Online breaking news is the key for 2009

Continuous NewsThe ability of news organizations to focus on breaking news will increasingly determine their relevancy in 2009 and beyond. Just as cable news brought about the creation of the artificial news blockbuster, so will online news develop strategies and tactics that will focus on that which is breaking. I view this as a good thing.

At the time that I published “News is a Process, Not a Finished Product,” I had been thinking about the concept of what I call “Continuous News” for many months. Make no mistake — Continuous News (CN) IS the model for sustainable online news in the future. It is fresh and compelling; it meets the needs of the online audience for news (M‑F 8am-5pm); and it’s sold by daypart. Nothing can compete with the concept.

Borrowing freely from my essay, the Project for Excellence in Journalism’s Fifth Annual State of the News Media report captured the essence of the model:

News consumption has become continual, with news morphing from a “finished” product — a newspaper, a newscast, even a Web site — to a service that helps consumers “find what they are looking for [and] react to it.”

And what is CN, if not an ongoing series of breaking news events and stories?

I was with executives from IBS years ago, and the discussion was about why people use local websites for news. Their research (and other’s) revealed that people go online for breaking news and the weather. This should come as a surprise to no one.

So the operational mandate for local media companies is the publishing of breaking news, but here’s the key difference in new and old thinking. In the traditional media world, the term “breaking news” was reserved for big stories, those that, in the judgment of the editor(s), warranted the use of the term based on criteria that included such things as importance or impact on a large scale. In the new world, however, the people formerly known as the audience are in charge, and our job is to let them make the determination as to what is or isn’t important. Hence, everything is breaking news, and this is our online mission as journalists.

In the mass marketing world, the ultimate award goes to the blockbuster. This is true whether it’s Hollywood or a best seller. In the news business, blockbusters are major events, often disastrous and life-threatening and always significant in their appeal to a wide audience. Nothing beats a hurricane to drive ratings for the cable news channels.

Blockbusters don’t occur every day, and this is a problem for mass media, especially the cable nets. Over the years, we’ve developed marketing strategies and tactics to make everything appear to be a blockbuster, although we know good and well that they’re not. Hyperbole is the defining principle of manufactured blockbusters, and the audience is sick of it.

Turning a ribbon-cutting ceremony into a breaking news item, however, is not the artificial manufacturing of a breaking news event, for it is, to at least a portion of the community, an event that belongs in the ongoing chronicle of the day in the life of that community. There is nothing artificial about treating such an event as an item in a CN stream. In fact, such a mention delivers points for authenticity, because we’re letting people decide for themselves if they wish to read about it beyond a headline. Authenticity trumps editorial judgment in the online news world.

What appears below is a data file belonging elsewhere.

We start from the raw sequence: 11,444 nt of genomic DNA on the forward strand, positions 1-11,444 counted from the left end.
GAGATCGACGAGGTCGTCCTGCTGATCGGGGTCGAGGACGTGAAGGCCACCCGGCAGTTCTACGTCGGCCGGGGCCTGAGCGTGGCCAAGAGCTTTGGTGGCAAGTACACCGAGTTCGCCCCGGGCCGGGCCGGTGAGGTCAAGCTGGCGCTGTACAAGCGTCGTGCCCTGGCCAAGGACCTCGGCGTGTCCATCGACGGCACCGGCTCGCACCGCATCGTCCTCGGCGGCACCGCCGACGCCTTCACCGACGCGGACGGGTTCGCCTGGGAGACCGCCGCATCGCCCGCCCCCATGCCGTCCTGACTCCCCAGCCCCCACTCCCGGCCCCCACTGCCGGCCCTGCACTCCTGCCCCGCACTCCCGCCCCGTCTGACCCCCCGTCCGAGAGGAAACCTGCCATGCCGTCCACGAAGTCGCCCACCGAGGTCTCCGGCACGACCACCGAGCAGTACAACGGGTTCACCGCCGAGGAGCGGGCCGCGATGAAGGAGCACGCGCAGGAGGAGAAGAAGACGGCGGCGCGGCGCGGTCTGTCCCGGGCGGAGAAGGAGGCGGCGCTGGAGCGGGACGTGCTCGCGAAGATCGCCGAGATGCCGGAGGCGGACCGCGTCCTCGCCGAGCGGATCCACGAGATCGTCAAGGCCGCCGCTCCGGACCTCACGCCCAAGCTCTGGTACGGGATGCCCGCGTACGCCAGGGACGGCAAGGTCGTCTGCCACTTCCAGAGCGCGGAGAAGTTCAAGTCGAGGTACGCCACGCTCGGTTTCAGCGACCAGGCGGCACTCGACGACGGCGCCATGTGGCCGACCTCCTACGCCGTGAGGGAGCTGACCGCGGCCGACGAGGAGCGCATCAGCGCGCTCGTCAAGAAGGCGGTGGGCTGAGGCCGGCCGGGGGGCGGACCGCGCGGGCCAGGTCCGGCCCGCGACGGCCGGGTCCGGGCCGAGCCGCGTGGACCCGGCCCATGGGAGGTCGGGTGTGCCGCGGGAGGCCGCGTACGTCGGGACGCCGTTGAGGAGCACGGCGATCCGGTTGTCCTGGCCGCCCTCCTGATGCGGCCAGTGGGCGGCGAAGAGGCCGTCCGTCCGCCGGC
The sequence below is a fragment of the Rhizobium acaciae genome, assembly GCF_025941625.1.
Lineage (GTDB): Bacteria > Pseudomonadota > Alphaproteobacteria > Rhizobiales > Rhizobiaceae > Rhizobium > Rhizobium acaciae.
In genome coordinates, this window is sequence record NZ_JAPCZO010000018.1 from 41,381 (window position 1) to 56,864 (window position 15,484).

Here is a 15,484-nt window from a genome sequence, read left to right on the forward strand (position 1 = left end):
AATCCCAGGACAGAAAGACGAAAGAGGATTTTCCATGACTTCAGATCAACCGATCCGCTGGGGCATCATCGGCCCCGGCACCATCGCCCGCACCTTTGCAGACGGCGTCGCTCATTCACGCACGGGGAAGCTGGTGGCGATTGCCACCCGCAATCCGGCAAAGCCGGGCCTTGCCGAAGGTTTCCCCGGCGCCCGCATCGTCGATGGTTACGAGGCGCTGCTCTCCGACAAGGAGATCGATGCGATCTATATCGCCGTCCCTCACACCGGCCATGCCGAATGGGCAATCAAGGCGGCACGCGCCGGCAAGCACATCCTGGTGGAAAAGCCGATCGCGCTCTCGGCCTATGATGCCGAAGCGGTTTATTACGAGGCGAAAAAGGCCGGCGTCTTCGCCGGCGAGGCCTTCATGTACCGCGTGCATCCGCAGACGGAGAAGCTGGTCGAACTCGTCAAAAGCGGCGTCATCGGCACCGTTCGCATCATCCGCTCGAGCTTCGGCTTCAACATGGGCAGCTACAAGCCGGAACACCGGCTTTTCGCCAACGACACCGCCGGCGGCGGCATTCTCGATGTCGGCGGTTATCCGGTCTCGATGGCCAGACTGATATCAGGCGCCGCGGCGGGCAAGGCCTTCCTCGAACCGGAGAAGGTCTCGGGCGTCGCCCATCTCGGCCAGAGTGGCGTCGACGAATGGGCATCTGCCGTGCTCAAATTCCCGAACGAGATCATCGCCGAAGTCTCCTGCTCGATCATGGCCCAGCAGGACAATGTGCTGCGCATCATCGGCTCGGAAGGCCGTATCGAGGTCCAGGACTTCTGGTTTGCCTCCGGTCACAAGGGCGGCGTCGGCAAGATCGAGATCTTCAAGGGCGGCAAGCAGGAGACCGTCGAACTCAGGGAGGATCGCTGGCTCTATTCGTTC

We’re at the dawn of the CN or “unfinished” news model, and I believe the extent to which local media companies embrace it will determine their place at the table in a “news as a conversation” paradigm.

Comments

  1. I agree with you utterly about the “unfinished model”. My question is: isn’t there a deep need we all have for the finite? A book, say.

    Isn’t there a premium, somewhere in the economic models being created, for a “setting down” product? Narrative is changing, and so too our ability to stay with confusing and often conflicting reports. But ultimately don’t we yearn for a closure? Just a thought. Love the site.

  2. fuck off

  3. The notion of the continuous news is powerful, but.…

    Consider the weather channel. One of the most viewed of the cable channels. Mostly no drama. Then drama when the storms hit. A good model, I think, for what you describe. But how does it make money? No reporters. No journalists. No career path to a pulitzer or becoming a talking head. Just the reporting of events. No ambiguity. No need to spin. Just the facts, please. And then if there is time, the “scientific” explanation of why the events happened.

    I think Robin has uncovered an important point. TV ( which includes most of the Internet) is a conversational medium. By the nature of the beast it is almost impossible to stop. But stopping is what has to happen to think. Thinking is what has to happen to learn. Print has evolved over 500 years in the west to be the perfect medium to stop and think That’s why it enabled the scientific revolution. The conversation was stopped. So that it could be carefully considered by other scientists.

    It’s why I believe that Print (connected to the conversation in the Cloud) is going to be the Next Big Thing. Unlike TV/Internet print does not require eyeballs. I think the culture of the web is “read for free, pay for print.” The trick for news organizations is to figure out what Print stuff people will willingly pay for.

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